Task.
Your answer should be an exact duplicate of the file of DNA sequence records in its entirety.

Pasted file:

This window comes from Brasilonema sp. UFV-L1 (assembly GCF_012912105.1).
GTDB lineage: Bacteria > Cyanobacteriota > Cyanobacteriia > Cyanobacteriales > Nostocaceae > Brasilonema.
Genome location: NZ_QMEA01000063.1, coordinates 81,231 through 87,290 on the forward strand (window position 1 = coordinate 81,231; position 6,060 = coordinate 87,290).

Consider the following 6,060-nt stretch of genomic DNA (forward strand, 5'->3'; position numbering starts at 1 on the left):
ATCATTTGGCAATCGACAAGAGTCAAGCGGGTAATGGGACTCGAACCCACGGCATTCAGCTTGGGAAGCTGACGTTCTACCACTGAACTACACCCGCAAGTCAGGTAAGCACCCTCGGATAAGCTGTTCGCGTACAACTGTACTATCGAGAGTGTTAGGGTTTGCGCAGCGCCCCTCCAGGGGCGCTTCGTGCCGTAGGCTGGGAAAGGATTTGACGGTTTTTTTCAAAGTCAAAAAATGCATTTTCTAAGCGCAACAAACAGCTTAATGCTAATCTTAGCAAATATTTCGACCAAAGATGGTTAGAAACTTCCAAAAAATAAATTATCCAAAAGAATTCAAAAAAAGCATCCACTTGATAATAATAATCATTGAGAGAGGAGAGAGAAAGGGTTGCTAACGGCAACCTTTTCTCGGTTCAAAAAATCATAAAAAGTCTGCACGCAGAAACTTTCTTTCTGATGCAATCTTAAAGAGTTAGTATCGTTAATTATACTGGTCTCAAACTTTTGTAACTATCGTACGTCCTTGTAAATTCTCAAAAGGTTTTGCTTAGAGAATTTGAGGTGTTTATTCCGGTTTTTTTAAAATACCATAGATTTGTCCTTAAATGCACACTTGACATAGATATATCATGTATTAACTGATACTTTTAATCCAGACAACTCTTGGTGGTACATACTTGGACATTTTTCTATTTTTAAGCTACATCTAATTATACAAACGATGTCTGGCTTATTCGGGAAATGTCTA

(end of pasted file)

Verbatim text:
This window comes from Brasilonema sp. UFV-L1 (assembly GCF_012912105.1).
GTDB lineage: Bacteria > Cyanobacteriota > Cyanobacteriia > Cyanobacteriales > Nostocaceae > Brasilonema.
Genome location: NZ_QMEA01000063.1, coordinates 81,231 through 87,290 on the forward strand (window position 1 = coordinate 81,231; position 6,060 = coordinate 87,290).

Consider the following 6,060-nt stretch of genomic DNA (forward strand, 5'->3'; position numbering starts at 1 on the left):
ATCATTTGGCAATCGACAAGAGTCAAGCGGGTAATGGGACTCGAACCCACGGCATTCAGCTTGGGAAGCTGACGTTCTACCACTGAACTACACCCGCAAGTCAGGTAAGCACCCTCGGATAAGCTGTTCGCGTACAACTGTACTATCGAGAGTGTTAGGGTTTGCGCAGCGCCCCTCCAGGGGCGCTTCGTGCCGTAGGCTGGGAAAGGATTTGACGGTTTTTTTCAAAGTCAAAAAATGCATTTTCTAAGCGCAACAAACAGCTTAATGCTAATCTTAGCAAATATTTCGACCAAAGATGGTTAGAAACTTCCAAAAAATAAATTATCCAAAAGAATTCAAAAAAAGCATCCACTTGATAATAATAATCATTGAGAGAGGAGAGAGAAAGGGTTGCTAACGGCAACCTTTTCTCGGTTCAAAAAATCATAAAAAGTCTGCACGCAGAAACTTTCTTTCTGATGCAATCTTAAAGAGTTAGTATCGTTAATTATACTGGTCTCAAACTTTTGTAACTATCGTACGTCCTTGTAAATTCTCAAAAGGTTTTGCTTAGAGAATTTGAGGTGTTTATTCCGGTTTTTTTAAAATACCATAGATTTGTCCTTAAATGCACACTTGACATAGATATATCATGTATTAACTGATACTTTTAATCCAGACAACTCTTGGTGGTACATACTTGGACATTTTTCTATTTTTAAGCTACATCTAATTATACAAACGATGTCTGGCTTATTCGGGAAATGTCTA